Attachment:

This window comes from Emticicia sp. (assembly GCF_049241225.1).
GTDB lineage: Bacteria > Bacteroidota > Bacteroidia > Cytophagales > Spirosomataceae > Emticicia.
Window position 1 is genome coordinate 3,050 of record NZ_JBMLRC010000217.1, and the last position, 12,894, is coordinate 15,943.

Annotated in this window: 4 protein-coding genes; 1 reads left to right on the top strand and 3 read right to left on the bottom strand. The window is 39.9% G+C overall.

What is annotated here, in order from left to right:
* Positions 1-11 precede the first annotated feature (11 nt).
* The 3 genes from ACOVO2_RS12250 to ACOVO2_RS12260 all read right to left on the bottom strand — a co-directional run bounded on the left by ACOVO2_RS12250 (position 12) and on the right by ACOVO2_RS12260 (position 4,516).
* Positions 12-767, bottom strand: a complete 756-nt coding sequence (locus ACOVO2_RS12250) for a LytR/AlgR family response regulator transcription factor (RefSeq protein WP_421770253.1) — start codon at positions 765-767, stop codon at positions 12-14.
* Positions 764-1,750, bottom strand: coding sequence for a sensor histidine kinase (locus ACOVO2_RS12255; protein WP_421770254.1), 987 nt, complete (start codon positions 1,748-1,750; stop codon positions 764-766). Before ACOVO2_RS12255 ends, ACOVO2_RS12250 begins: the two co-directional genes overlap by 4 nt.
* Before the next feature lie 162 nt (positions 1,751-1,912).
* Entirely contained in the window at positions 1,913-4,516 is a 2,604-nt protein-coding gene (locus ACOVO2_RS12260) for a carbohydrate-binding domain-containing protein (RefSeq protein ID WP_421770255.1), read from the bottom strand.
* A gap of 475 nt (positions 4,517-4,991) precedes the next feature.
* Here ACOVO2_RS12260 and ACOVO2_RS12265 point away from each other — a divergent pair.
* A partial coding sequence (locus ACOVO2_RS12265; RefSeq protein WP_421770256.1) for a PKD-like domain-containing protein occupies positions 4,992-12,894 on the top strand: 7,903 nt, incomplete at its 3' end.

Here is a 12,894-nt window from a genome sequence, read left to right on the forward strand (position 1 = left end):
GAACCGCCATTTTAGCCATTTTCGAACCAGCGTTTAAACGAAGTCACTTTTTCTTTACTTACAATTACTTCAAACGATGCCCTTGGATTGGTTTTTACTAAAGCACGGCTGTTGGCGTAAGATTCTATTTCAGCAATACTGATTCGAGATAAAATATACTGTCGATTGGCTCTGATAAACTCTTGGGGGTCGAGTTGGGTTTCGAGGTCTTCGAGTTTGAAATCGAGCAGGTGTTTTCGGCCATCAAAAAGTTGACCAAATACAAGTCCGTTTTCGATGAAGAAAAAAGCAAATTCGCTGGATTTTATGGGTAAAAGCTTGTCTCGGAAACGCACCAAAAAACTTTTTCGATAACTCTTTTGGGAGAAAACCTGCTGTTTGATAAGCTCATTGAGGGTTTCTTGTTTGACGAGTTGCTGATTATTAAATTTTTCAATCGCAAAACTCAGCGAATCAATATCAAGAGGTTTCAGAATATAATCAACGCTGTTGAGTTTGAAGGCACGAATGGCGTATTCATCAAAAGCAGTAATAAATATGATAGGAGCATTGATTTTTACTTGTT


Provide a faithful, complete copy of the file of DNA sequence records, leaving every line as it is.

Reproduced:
This window comes from Emticicia sp. (assembly GCF_049241225.1).
GTDB lineage: Bacteria > Bacteroidota > Bacteroidia > Cytophagales > Spirosomataceae > Emticicia.
Window position 1 is genome coordinate 3,050 of record NZ_JBMLRC010000217.1, and the last position, 12,894, is coordinate 15,943.

Annotated in this window: 4 protein-coding genes; 1 reads left to right on the top strand and 3 read right to left on the bottom strand. The window is 39.9% G+C overall.

What is annotated here, in order from left to right:
* Positions 1-11 precede the first annotated feature (11 nt).
* The 3 genes from ACOVO2_RS12250 to ACOVO2_RS12260 all read right to left on the bottom strand — a co-directional run bounded on the left by ACOVO2_RS12250 (position 12) and on the right by ACOVO2_RS12260 (position 4,516).
* Positions 12-767, bottom strand: a complete 756-nt coding sequence (locus ACOVO2_RS12250) for a LytR/AlgR family response regulator transcription factor (RefSeq protein WP_421770253.1) — start codon at positions 765-767, stop codon at positions 12-14.
* Positions 764-1,750, bottom strand: coding sequence for a sensor histidine kinase (locus ACOVO2_RS12255; protein WP_421770254.1), 987 nt, complete (start codon positions 1,748-1,750; stop codon positions 764-766). Before ACOVO2_RS12255 ends, ACOVO2_RS12250 begins: the two co-directional genes overlap by 4 nt.
* Before the next feature lie 162 nt (positions 1,751-1,912).
* Entirely contained in the window at positions 1,913-4,516 is a 2,604-nt protein-coding gene (locus ACOVO2_RS12260) for a carbohydrate-binding domain-containing protein (RefSeq protein ID WP_421770255.1), read from the bottom strand.
* A gap of 475 nt (positions 4,517-4,991) precedes the next feature.
* Here ACOVO2_RS12260 and ACOVO2_RS12265 point away from each other — a divergent pair.
* A partial coding sequence (locus ACOVO2_RS12265; RefSeq protein WP_421770256.1) for a PKD-like domain-containing protein occupies positions 4,992-12,894 on the top strand: 7,903 nt, incomplete at its 3' end.

Here is a 12,894-nt window from a genome sequence, read left to right on the forward strand (position 1 = left end):
GAACCGCCATTTTAGCCATTTTCGAACCAGCGTTTAAACGAAGTCACTTTTTCTTTACTTACAATTACTTCAAACGATGCCCTTGGATTGGTTTTTACTAAAGCACGGCTGTTGGCGTAAGATTCTATTTCAGCAATACTGATTCGAGATAAAATATACTGTCGATTGGCTCTGATAAACTCTTGGGGGTCGAGTTGGGTTTCGAGGTCTTCGAGTTTGAAATCGAGCAGGTGTTTTCGGCCATCAAAAAGTTGACCAAATACAAGTCCGTTTTCGATGAAGAAAAAAGCAAATTCGCTGGATTTTATGGGTAAAAGCTTGTCTCGGAAACGCACCAAAAAACTTTTTCGATAACTCTTTTGGGAGAAAACCTGCTGTTTGATAAGCTCATTGAGGGTTTCTTGTTTGACGAGTTGCTGATTATTAAATTTTTCAATCGCAAAACTCAGCGAATCAATATCAAGAGGTTTCAGAATATAATCAACGCTGTTGAGTTTGAAGGCACGAATGGCGTATTCATCAAAAGCAGTAATAAATATGATAGGAGCATTGATTTTTACTTGTT